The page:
As part of the sewage treatment process, BBARWA dries its sludge before disposal in order to reduce its water content; biosolids are what’s left over. The existing operation uses an open drying bed that’s limited to summer months and occasionally generates odors.
But the newly approved Drying Bed Capital Improvement Project will house the drying bed in a metal building measuring nearly 19,000 square feet (315” x 60”). And the agency will use the waste heat from their own generator to heat the floor of the drying bed, which will speed the drying process and further concentrate the biosolids that need to be hauled away. While many U.S. agencies use covered drying beds, using them in conjunction with the heated floors is unique.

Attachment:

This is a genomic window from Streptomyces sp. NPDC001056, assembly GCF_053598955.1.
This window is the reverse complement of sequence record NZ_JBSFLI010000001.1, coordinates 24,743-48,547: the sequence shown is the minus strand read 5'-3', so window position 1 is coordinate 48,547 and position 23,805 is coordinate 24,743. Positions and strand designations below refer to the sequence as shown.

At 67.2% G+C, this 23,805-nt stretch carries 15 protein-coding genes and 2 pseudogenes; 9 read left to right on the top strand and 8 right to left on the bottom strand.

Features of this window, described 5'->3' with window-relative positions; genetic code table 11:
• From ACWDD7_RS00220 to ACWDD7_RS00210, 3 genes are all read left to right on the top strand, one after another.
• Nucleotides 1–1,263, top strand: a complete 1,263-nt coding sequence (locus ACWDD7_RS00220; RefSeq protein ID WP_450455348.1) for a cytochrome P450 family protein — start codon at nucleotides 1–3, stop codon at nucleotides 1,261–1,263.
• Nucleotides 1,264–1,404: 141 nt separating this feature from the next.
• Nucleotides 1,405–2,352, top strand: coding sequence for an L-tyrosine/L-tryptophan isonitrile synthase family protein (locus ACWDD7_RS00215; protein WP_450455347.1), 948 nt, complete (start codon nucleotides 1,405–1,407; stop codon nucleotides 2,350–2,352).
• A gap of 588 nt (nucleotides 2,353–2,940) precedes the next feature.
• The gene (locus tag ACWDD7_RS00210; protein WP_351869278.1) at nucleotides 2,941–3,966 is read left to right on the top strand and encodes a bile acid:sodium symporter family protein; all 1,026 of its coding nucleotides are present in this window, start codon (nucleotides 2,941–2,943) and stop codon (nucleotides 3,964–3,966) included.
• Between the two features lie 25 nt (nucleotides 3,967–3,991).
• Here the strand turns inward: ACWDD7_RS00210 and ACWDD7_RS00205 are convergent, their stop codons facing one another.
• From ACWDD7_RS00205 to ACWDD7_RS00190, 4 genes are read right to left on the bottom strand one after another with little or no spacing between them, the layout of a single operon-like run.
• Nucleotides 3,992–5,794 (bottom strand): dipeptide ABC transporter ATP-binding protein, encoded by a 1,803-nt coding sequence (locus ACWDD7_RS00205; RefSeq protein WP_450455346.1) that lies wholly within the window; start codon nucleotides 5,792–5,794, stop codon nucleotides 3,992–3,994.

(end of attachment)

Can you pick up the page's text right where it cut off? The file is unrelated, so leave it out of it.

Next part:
The improvements are projected to save up to $100,000 per year in transportation, hauling and fuel costs.